With its golden hue and tomato-like appearance, the goldenberry is eaten as a snack in some regions. There is evidence that this fruit may have some potential health benefits as well. Read on to learn about the potential benefits and side effects of goldenberries.
What are Goldenberries?
Goldenberries, also known as Physalis periviana, or cape gooseberry, is a fruit that closely resembles the tomatillo .
Goldenberries originate from the Andes but are also currently grown in places like California, Taiwan, India, and Great Britain. This fruit is commonly eaten fresh or dried. They can also be made into jams, chutneys, and puddings .
- Phytosterols, which may act as antioxidants 
- Linoleic acid, which may also as an antioxidant 
- Oleic acid 
- Palmitic and stearic acid 
- Tocopherols, which may have antioxidant activity and act as a source of vitamin E 
- Beta-Carotene, which is a source of vitamin A 
- Vitamin K 
- Withanolides, which are a group of naturally occurring steroids that may have anti-inflammatory effects 
Mechanism of Action
Research suggests that the components inside goldenberries have antioxidant activity .
Animal studies show that goldenberries may also have an anti-inflammatory effect due to decreased inflammatory cytokines (IL-6, IL-10, and IL-1B) and COX-2 transmission.
Potential Health Benefits
Animal and Cell Research (Lack of Evidence)
No clinical evidence supports the use of goldenberries for any of the conditions listed in this section. Below is a summary of the existing animal and cell-based research, which should guide further investigational efforts. However, the studies listed below should not be interpreted as supportive of any health benefit.
Goldenberries contain high amounts of withanolides and phenolics, components that may have strong antioxidant activity [3, 4].
Animal research suggests that this antioxidant activity can potentially help prevent oxidative damage to tissues in the body. The sections below detail some of the specific organs that may benefit, based on animal studies .
1) Protective Effects on the Liver and Kidneys
A study on rats found that goldenberry juice may protect the liver and kidneys against tissue scarring (also known as fibrosis) .
2) Protective Effects on the Lungs
In mice whose lungs are damaged by cigarette smoke, goldenberries decreased inflammatory cytokines (TNF-α and IL-6), and other inflammatory pathways (MCP-1 and ERK signaling) .
The same mouse study found that goldenberries may increase HO-1, an antioxidant enzyme, and Nrf2, a protein that helps release defense mechanisms against tissue damage .
3) Protective Effects on the Brain
A study of rat brain cells suggests that gooseberry juice may decrease tissue damage and neurotoxicity .
4) Protective Effects on the Eyes
Pterygium, also known as surfer’s eye, is a disease involving excessive growth on the cornea, which is linked to the growth of cells called fibroblasts. In a rabbit study, goldenberry juice helped prevent excessive eye tissue growth due to aging .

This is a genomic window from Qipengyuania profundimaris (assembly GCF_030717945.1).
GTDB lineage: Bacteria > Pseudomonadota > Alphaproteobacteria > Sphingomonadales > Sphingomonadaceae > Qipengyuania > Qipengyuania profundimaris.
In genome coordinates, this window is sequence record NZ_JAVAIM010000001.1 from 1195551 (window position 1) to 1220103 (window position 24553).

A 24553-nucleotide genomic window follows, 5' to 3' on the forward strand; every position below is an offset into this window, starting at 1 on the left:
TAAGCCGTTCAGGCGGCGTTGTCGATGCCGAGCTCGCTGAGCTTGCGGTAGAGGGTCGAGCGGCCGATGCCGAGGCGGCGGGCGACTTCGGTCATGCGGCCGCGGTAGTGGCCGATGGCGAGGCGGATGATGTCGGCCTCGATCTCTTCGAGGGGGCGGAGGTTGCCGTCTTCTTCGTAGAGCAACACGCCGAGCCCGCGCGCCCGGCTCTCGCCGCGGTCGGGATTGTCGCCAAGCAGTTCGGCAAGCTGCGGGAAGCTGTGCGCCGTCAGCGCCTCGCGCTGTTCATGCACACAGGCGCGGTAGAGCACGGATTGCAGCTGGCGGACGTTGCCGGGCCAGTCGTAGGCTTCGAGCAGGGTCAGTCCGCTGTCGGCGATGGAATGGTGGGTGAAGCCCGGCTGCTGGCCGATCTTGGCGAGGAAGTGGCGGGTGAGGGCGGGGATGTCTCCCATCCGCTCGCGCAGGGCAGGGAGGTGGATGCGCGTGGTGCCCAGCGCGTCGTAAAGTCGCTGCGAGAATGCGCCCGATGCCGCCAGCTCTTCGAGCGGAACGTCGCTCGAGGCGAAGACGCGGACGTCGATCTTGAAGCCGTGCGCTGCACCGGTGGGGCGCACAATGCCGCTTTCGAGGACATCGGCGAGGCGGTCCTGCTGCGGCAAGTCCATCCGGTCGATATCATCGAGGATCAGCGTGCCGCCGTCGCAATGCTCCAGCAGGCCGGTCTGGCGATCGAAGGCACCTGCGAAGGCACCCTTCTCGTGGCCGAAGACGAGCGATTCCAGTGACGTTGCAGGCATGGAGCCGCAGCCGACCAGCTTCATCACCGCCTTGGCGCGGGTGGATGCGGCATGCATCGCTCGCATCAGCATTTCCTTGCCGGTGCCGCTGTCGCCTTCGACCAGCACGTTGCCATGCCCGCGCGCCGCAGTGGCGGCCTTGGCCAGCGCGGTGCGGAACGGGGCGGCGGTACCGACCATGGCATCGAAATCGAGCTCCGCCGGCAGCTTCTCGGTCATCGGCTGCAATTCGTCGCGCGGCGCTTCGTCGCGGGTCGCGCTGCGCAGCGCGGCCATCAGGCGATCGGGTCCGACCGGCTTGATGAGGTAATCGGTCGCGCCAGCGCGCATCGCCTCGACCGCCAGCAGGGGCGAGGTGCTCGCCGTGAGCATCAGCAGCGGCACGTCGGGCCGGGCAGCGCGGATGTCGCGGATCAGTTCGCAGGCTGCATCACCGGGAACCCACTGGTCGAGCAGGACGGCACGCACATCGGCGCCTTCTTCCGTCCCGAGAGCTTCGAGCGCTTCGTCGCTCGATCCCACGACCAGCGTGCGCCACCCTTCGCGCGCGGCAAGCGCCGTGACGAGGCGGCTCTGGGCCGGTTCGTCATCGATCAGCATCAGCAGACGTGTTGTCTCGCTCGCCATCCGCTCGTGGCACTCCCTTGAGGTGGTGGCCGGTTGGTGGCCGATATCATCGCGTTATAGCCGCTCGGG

5) Anti-inflammatory Effects
The calyx of the goldenberry, or the outer protective casing it grows in, may have anti-inflammatory properties. In a study of rat colon cells, goldenberry extract decreased inflammatory cytokines (IL-6, IL-10, and IL-1B) and COX-2 transmission .
6) Blood Sugar Lowering Effects
A guinea pig study found that goldenberry leaf supplementation may reduce blood sugar levels .
7) Cancer Research
Goldenberries have not been shown to treat or prevent cancer. The potential effect of goldenberries in cancer has only been studied in animals and cells.
It’s important to note that many substances have anti-cancer effects in cells, even toxic chemicals. This doesn’t necessarily mean that they have medical value. On the contrary, most substances (natural or synthetic) that are researched in cancer cells fail to pass further animal studies or clinical trials due to a lack of safety or efficacy.
With that in mind, researchers have found that a compound in goldenberries called 4beta-Hydrozywithanolide E may have anti-cancer properties. This effect has been studied in animals and cells on the following types of cancer:
Side Effects, Forms, Dosage
Side Effects and Safety
The safety of goldenberries is unknown due to a lack of clinical trials. The research that is available suggests that certain forms and doses of goldenberries may be unsafe.
There is some evidence that unripe fruits may be poisonous .
In a case study in Turkey, extensive use of goldenberries for weight loss may have been one of the reasons that caused bleeding in the brain and high blood pressure .
Based on animal studies, a very high dosage of goldenberries (specifically the leaves) may lead to toxicity of the gut, potentially leading to vomiting, headaches, and in rare cases, death. A guinea pig study focused on solanine, a component of goldenberries, and found that a dosage of 400 or 800 mg/kg dosage instead of the usual 100 mg/kg dosage led to toxicity .
A rat study found that an extremely high dosage of 5,000 mg/kg can cause heart damage .
Limitations and Caveats
Goldenberries have not been studied in strong clinical trials. The safety and effectiveness of this fruit for use in humans is unknown.
Forms of Supplementation
Goldenberries are often sold in dried fruit form, and are also sold under the name of “Incan berries.”
The leaves of goldenberries and unripe goldenberries may be toxic, so proceed with caution if consuming fresh goldenberries as opposed to dried, processed forms.
There is currently insufficient evidence to determine what a safe and effective supplementation dose of goldenberries is.